Combustible Celluloid
 
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With: Charlie Sheen, Whoopi Goldberg, Gina Gershon, Luis Guzmán, Wood Harris, Olga Fonda, Jacqueline Bisset, Billy Malone, Bruce Davison, Faune Chambers Watkins, Whitney Avalon, Dahlia Waingort, April Betts, Brian J. Singer, Ian Fisher
Written by: Martin Guigui, Steven James Golebiowski, based on a play by Patrick James Carson
Directed by: Martin Guigui
MPAA Rating: R for language
Running Time: 90
Date: 09/08/2017
IMDB

9/11 (2017)

1 1/2 Stars (out of 4)

Tower of Terror

By Jeffrey M. Anderson

Not the out-and-out disaster it looked to be, this well-meaning 9/11 drama is instead overwrought and acerbic, and doesn't really make the connection between its fictional situation and the real one. Actually using the title 9/11 may be part of the problem, suggesting a bigger picture than is actually presented.

In 9/11, wealthy Wall Street trader Jeffrey Cage (Charlie Sheen) heads to the World Trade Center on the morning of September 11, 2001 to finalize a divorce from his wife, Eve (Gina Gershon), even though he wants to reconcile. Bike messenger Michael (Wood Harris) is there to deliver some envelopes, and pretty Tina (Olga Fonda) has gone to break up with her sugar daddy.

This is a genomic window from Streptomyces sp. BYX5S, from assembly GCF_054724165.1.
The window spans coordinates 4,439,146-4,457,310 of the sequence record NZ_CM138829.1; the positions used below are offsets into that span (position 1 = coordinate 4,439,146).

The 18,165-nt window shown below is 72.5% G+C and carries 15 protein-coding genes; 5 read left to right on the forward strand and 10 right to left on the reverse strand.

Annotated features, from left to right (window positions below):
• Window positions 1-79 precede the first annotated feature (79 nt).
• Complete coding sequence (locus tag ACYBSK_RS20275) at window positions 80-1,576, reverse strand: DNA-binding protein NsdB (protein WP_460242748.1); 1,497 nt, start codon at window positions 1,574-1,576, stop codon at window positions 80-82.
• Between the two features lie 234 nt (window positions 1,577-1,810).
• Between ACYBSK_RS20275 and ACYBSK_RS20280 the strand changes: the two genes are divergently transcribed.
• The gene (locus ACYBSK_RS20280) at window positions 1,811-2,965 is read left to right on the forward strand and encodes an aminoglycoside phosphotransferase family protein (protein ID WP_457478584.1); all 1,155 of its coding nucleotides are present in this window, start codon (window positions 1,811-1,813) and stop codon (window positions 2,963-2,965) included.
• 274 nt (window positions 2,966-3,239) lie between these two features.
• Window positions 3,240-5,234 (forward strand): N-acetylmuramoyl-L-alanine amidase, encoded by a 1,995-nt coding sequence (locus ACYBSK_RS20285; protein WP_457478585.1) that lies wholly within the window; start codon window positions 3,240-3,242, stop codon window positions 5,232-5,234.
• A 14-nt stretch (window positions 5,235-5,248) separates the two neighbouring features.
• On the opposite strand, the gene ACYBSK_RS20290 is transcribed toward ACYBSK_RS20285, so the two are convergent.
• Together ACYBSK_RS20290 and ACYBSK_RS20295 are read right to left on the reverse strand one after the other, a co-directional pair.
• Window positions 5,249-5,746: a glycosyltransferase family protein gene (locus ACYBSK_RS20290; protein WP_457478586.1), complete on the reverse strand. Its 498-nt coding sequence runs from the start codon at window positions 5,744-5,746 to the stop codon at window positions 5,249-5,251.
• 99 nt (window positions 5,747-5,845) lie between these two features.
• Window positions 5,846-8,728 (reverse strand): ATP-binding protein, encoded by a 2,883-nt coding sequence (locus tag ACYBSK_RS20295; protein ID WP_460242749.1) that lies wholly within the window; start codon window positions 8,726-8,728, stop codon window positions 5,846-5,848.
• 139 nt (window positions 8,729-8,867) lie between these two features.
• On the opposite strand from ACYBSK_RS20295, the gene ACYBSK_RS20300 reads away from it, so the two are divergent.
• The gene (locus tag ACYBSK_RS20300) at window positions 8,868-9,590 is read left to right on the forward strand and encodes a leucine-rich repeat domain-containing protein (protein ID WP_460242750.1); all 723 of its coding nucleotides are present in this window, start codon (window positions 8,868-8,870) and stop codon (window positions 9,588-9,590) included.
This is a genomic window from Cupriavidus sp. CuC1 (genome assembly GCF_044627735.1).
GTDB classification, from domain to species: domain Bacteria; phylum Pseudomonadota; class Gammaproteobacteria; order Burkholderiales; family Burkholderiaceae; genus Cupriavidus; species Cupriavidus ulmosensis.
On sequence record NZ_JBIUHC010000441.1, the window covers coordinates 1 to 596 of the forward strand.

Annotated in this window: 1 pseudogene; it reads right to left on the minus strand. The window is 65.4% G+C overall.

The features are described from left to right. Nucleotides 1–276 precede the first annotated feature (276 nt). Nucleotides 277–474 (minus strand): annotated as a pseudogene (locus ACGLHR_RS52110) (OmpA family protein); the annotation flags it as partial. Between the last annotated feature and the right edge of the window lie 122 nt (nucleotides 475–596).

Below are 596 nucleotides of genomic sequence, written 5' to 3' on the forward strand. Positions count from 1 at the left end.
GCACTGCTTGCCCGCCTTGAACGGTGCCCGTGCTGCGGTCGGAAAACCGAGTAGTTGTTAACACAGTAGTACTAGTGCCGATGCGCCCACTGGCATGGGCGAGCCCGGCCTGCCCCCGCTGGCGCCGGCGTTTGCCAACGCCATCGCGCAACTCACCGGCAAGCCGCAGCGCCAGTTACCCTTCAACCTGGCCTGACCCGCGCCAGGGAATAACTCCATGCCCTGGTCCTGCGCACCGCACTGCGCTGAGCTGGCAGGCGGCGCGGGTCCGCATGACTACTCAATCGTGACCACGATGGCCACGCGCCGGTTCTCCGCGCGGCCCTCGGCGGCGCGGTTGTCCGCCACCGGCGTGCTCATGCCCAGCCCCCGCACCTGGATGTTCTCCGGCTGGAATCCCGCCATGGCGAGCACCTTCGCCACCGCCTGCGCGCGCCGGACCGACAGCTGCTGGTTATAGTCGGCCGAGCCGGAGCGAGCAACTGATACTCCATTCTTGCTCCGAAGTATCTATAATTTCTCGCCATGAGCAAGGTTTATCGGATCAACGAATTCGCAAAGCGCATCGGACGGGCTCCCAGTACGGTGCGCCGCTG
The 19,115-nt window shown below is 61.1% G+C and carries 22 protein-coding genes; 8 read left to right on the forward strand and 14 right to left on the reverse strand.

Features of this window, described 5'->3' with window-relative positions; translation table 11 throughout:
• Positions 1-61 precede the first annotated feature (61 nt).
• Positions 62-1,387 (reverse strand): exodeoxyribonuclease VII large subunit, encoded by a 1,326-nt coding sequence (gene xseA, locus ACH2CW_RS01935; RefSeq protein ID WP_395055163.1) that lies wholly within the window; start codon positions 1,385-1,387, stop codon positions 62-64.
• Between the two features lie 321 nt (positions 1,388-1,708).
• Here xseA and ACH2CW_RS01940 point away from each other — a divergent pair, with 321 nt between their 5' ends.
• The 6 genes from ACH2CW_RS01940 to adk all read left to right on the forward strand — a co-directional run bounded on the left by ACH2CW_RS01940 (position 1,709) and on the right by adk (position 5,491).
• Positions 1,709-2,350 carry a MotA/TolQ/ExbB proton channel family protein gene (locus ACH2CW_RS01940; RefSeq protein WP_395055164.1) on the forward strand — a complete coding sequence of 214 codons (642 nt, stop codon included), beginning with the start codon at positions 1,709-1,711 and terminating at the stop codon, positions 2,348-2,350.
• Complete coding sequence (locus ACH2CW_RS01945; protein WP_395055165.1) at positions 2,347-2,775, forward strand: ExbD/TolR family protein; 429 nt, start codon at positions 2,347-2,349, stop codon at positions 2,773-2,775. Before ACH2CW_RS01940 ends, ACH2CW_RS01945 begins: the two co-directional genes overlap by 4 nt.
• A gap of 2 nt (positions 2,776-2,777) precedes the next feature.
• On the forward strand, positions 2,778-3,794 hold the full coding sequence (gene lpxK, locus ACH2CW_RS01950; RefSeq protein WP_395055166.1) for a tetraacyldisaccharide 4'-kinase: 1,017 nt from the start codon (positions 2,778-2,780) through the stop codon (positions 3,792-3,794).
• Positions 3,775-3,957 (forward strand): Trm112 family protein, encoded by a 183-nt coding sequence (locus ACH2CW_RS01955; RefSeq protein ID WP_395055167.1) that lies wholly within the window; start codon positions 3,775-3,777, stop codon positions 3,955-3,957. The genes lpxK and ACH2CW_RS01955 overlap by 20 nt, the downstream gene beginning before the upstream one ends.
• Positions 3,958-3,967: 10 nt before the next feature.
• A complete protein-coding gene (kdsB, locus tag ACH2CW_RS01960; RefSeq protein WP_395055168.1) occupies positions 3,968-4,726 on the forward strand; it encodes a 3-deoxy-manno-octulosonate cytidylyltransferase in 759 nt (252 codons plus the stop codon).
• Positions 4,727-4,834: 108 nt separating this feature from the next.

Custodial engineer Eddie (Luis Guzman) is headed to unclog a toilet. All five get on the same elevator when the first plane hits the building, trapping them inside. At the control desk, Metzie (Whoopi Goldberg) does her best to help. But meanwhile, the five's personal demons begin to emerge during the tense hours in the ever-more-precarious elevator.

Writer Patrick Carson also wrote his story into a play, entitled Elevator, which was performed in 2011, and perhaps it was better left in that format. Director Martin Guigu's attempts to expand the story with real-life footage of the attacks is honorable but misguided.

As good as some of these actors are, the way they rush into "deeply meaningful" conversation is somewhat absurd, even though their dialogue is balanced out by the occasional ordinary chit-chat. Producer and top-billed Charlie Sheen tries to steal scenes from time to time, and his efforts don't add much to the whole.

Some controversy has sprung up over his casting, given his past "truther" remarks, although, to be fair, in a current interview in the Hollywood Reporter, he has apologized. We should never forget 9/11, but perhaps it might be a good idea to forget this movie.

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